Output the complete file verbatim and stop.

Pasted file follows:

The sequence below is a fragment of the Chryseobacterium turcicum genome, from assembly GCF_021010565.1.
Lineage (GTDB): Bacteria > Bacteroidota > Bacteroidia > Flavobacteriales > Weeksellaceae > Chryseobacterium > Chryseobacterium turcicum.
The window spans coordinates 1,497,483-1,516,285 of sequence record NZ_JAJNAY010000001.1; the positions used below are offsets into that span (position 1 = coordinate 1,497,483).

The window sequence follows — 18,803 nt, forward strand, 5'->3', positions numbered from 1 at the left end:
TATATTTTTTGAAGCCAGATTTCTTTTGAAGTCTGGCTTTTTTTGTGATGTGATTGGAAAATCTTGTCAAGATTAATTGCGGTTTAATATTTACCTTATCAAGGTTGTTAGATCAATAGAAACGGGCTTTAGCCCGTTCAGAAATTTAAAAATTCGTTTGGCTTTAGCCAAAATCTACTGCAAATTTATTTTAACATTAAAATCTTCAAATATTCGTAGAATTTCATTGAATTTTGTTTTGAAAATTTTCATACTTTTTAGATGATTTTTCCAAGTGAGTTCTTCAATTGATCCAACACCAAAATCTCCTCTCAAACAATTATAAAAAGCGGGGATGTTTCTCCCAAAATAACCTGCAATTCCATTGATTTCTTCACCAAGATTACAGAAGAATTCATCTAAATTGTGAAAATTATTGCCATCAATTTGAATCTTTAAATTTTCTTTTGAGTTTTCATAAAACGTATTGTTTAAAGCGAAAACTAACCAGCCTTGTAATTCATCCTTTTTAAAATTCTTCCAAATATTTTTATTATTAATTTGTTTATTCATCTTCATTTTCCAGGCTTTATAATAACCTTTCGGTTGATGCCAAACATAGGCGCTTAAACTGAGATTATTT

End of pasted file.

The sequence below is a fragment of the Chryseobacterium turcicum genome, from assembly GCF_021010565.1.
Lineage (GTDB): Bacteria > Bacteroidota > Bacteroidia > Flavobacteriales > Weeksellaceae > Chryseobacterium > Chryseobacterium turcicum.
The window spans coordinates 1,497,483-1,516,285 of sequence record NZ_JAJNAY010000001.1; the positions used below are offsets into that span (position 1 = coordinate 1,497,483).

The window sequence follows — 18,803 nt, forward strand, 5'->3', positions numbered from 1 at the left end:
TATATTTTTTGAAGCCAGATTTCTTTTGAAGTCTGGCTTTTTTTGTGATGTGATTGGAAAATCTTGTCAAGATTAATTGCGGTTTAATATTTACCTTATCAAGGTTGTTAGATCAATAGAAACGGGCTTTAGCCCGTTCAGAAATTTAAAAATTCGTTTGGCTTTAGCCAAAATCTACTGCAAATTTATTTTAACATTAAAATCTTCAAATATTCGTAGAATTTCATTGAATTTTGTTTTGAAAATTTTCATACTTTTTAGATGATTTTTCCAAGTGAGTTCTTCAATTGATCCAACACCAAAATCTCCTCTCAAACAATTATAAAAAGCGGGGATGTTTCTCCCAAAATAACCTGCAATTCCATTGATTTCTTCACCAAGATTACAGAAGAATTCATCTAAATTGTGAAAATTATTGCCATCAATTTGAATCTTTAAATTTTCTTTTGAGTTTTCATAAAACGTATTGTTTAAAGCGAAAACTAACCAGCCTTGTAATTCATCCTTTTTAAAATTCTTCCAAATATTTTTATTATTAATTTGTTTATTCATCTTCATTTTCCAGGCTTTATAATAACCTTTCGGTTGATGCCAAACATAGGCGCTTAAACTGAGATTATTT